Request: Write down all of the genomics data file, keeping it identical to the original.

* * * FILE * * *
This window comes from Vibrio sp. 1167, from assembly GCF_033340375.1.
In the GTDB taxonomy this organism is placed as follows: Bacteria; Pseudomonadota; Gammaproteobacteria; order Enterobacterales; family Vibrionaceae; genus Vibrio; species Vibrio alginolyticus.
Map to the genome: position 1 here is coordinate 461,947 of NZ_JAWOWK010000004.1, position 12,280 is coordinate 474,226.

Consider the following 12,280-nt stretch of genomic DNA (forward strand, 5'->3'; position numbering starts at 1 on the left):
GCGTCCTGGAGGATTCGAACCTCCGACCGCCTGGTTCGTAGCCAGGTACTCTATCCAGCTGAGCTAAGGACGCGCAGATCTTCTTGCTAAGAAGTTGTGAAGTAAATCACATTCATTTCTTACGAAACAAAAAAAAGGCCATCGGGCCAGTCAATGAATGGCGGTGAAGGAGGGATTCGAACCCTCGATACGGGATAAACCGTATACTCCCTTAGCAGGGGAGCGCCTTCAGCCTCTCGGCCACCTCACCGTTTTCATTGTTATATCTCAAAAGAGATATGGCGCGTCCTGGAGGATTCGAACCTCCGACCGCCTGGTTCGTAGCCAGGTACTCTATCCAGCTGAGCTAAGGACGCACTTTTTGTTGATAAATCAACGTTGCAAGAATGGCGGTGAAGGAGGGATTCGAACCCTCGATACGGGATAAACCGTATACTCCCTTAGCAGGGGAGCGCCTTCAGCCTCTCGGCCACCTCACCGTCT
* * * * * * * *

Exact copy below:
This window comes from Vibrio sp. 1167, from assembly GCF_033340375.1.
In the GTDB taxonomy this organism is placed as follows: Bacteria; Pseudomonadota; Gammaproteobacteria; order Enterobacterales; family Vibrionaceae; genus Vibrio; species Vibrio alginolyticus.
Map to the genome: position 1 here is coordinate 461,947 of NZ_JAWOWK010000004.1, position 12,280 is coordinate 474,226.

Consider the following 12,280-nt stretch of genomic DNA (forward strand, 5'->3'; position numbering starts at 1 on the left):
GCGTCCTGGAGGATTCGAACCTCCGACCGCCTGGTTCGTAGCCAGGTACTCTATCCAGCTGAGCTAAGGACGCGCAGATCTTCTTGCTAAGAAGTTGTGAAGTAAATCACATTCATTTCTTACGAAACAAAAAAAAGGCCATCGGGCCAGTCAATGAATGGCGGTGAAGGAGGGATTCGAACCCTCGATACGGGATAAACCGTATACTCCCTTAGCAGGGGAGCGCCTTCAGCCTCTCGGCCACCTCACCGTTTTCATTGTTATATCTCAAAAGAGATATGGCGCGTCCTGGAGGATTCGAACCTCCGACCGCCTGGTTCGTAGCCAGGTACTCTATCCAGCTGAGCTAAGGACGCACTTTTTGTTGATAAATCAACGTTGCAAGAATGGCGGTGAAGGAGGGATTCGAACCCTCGATACGGGATAAACCGTATACTCCCTTAGCAGGGGAGCGCCTTCAGCCTCTCGGCCACCTCACCGTCT